"If for some reason, heaven forbid, we couldn't fire a cable cutter, we'd turn from a rover mission into a lander mission," Squyres said. "We'd never be able to do any science with any of the instruments on the arm. We can Pancam and mini-TES (thermal emission spectrometer) until the cows come home, but the scenery's never going to change. So we're looking forward to getting that cables cut. And we intend to do it."

An artist's concept of Spirit driving off its lander. Credit: NASA/JPL
A major objective of today's work is to retract partially collapsed airbags that could obstruct Spirit's exit route off the lander. Overnight, engineers downlinked more pictures of the airbags to determine what effect temperature changes might have on the gas trapped inside.

"You have no doubt seen that there are some areas where the airbags are puffed up," said mission manager Matt Wallace. "One of the things we're trying to do is determine, first of all, whether or not we're looking at airbags or whether we might be looking at some rocks. And we have confirmed positively that in fact those puffed up areas are, in fact, airbags.

"And so the next question is, are there rocks underneath those airbags in those areas? So we're going to spend a little time (today), retracting the airbags a little bit farther, in particular the base petal airbag."

The base petal is the one Spirit is sitting on. The other three unfolded to the sides.

"We have tendons that go from our airbag retraction actuator mechanism that fan out to the airbags," Wallace said. "So when we retract those airbags, we roll those tendons back up. During the nominal critical deployment activities, we stop at a certain point. We're going to go ahead and continue that activity and roll them back up another three revolutions and see if that helps us out, in particular with those two protrusions in front of the rover."

On the science front, Squyres said Spirit's panoramic camera, or pancam, will take images for a 90-degree full-resolution mosaic late today, as will the thermal emission spectrometer. The data will be stored in the rover's memory until engineers have time to downlink them to Earth. A 12-frame pancam "postcard" was recorded yesterday and will be downlinked this evening if all goes well. The mosaic will be the sharpest view ever seen of the martian surface.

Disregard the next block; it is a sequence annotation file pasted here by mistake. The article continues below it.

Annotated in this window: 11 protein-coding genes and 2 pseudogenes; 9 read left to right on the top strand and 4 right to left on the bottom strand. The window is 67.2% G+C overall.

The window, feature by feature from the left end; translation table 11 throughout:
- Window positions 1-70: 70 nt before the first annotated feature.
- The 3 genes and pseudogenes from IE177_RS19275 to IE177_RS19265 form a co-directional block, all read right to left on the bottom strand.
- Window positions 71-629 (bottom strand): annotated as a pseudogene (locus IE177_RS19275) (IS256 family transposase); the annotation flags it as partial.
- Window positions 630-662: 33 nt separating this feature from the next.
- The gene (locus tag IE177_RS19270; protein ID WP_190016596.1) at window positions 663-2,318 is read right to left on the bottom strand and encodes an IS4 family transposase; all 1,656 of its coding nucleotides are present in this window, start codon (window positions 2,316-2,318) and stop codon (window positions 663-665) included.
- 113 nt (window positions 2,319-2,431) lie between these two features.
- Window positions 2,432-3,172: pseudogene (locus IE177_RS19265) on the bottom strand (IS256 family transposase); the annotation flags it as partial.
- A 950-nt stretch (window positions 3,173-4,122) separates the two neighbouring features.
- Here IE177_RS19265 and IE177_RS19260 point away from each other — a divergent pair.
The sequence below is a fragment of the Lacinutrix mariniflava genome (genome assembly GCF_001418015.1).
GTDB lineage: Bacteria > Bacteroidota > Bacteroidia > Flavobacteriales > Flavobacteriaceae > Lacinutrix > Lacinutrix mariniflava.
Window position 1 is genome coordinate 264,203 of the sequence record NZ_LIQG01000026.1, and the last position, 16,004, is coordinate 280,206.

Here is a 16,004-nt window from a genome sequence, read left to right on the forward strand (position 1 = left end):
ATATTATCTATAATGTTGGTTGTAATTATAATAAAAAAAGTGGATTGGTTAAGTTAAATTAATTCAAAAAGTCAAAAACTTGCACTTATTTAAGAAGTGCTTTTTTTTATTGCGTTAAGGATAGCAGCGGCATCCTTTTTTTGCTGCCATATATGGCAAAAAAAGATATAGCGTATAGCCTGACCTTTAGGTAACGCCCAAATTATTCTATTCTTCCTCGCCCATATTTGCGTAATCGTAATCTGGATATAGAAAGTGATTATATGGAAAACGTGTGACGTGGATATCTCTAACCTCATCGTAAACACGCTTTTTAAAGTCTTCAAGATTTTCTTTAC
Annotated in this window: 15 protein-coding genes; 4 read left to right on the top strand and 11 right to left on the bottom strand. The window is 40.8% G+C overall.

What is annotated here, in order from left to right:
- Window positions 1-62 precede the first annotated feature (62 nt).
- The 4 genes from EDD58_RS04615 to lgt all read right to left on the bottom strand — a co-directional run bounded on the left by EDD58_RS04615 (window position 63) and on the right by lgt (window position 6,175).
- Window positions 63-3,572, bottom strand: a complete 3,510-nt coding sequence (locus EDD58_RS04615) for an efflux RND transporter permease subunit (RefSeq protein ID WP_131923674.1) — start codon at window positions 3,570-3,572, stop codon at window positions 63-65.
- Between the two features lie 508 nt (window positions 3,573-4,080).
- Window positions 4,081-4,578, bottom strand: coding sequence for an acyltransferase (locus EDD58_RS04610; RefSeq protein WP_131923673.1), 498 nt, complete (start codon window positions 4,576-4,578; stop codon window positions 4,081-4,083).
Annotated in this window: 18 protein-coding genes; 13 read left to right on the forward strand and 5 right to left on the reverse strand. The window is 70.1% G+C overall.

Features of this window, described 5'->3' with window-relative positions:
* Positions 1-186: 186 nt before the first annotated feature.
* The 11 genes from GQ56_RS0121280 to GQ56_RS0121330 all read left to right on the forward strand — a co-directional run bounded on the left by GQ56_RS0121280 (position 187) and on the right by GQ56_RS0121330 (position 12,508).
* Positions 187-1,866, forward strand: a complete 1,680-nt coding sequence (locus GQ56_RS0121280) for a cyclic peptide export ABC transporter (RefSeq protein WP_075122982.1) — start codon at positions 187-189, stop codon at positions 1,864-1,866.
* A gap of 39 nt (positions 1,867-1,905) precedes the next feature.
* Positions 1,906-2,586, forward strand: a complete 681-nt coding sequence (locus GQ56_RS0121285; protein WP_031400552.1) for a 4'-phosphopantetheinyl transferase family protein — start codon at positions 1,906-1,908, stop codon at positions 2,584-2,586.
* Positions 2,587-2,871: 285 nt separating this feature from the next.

Reporters had hoped to see the postcard mosaic today, but Squyres said engineering data took priority.

"The focus right now is on the engineering activities and getting this vehicle safely off the lander," he said. "The science stuff is going to have to wait a little bit."

But he was particularly excited about the success of yesterday's instrument check out, including confirmation, via thumbnail images of the pancam postcard mosaic, that Spirit's main visible-light camera is working properly.

"Well, the good news just keeps on coming," he said. "We had a fantastic day yesterday for the science team and by far the best day yet for the science payload. The focus of yesterday's activities from a science perspective was health checks. These are checks to verify that there is scientific instruments have survived the shock of landing with airbags on the martian surface. And I am thrilled to be able to tell you that the Microscopic Imager and the APXS (alpha particle X-ray spectrometer) and the Mossbauer Spectrometer have all checked out beautifully."

"Now I've got to confess I was scared about the Mossbauer," he said. "This is an instrument that malfunctioned on us during cruise (to Mars). ... Over a period of several months, we managed to find a way to change the way in which we operate the instrument, get it so it was working OK. But anytime you have an instrument that undergoes some kind of mechanical damage, which seems like what was going on here - this thing had gone through some substantial shaking as the rocket was launched - it scared the living daylights out of us. I didn't know what we were going to see after we hit the ground.

"And you should have seen the scene in the Mossbauer (control) room yesterday when the data came down," Squyres said. "You guys have all seen the video in the (main) control room the night we landed and everybody was jumping up and down and cheering and hugging and tears? It was the same thing, only in German. It was just wonderful."